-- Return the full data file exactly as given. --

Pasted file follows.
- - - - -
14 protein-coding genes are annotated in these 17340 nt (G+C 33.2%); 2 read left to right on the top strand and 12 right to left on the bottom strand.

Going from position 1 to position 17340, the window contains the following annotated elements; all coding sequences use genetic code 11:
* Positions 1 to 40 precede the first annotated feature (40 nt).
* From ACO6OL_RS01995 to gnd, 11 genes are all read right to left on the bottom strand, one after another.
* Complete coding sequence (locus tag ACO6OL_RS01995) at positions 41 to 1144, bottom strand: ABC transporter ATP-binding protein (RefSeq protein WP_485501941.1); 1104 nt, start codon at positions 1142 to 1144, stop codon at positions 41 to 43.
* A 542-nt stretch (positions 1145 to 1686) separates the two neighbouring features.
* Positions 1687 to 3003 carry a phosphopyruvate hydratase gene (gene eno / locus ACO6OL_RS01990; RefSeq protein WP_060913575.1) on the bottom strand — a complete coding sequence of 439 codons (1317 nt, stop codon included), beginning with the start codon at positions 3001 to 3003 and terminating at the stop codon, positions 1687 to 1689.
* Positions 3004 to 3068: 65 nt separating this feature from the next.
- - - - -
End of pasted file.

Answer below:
14 protein-coding genes are annotated in these 17340 nt (G+C 33.2%); 2 read left to right on the top strand and 12 right to left on the bottom strand.

Going from position 1 to position 17340, the window contains the following annotated elements; all coding sequences use genetic code 11:
* Positions 1 to 40 precede the first annotated feature (40 nt).
* From ACO6OL_RS01995 to gnd, 11 genes are all read right to left on the bottom strand, one after another.
* Complete coding sequence (locus tag ACO6OL_RS01995) at positions 41 to 1144, bottom strand: ABC transporter ATP-binding protein (RefSeq protein WP_485501941.1); 1104 nt, start codon at positions 1142 to 1144, stop codon at positions 41 to 43.
* A 542-nt stretch (positions 1145 to 1686) separates the two neighbouring features.
* Positions 1687 to 3003 carry a phosphopyruvate hydratase gene (gene eno / locus ACO6OL_RS01990; RefSeq protein WP_060913575.1) on the bottom strand — a complete coding sequence of 439 codons (1317 nt, stop codon included), beginning with the start codon at positions 3001 to 3003 and terminating at the stop codon, positions 1687 to 1689.
* Positions 3004 to 3068: 65 nt separating this feature from the next.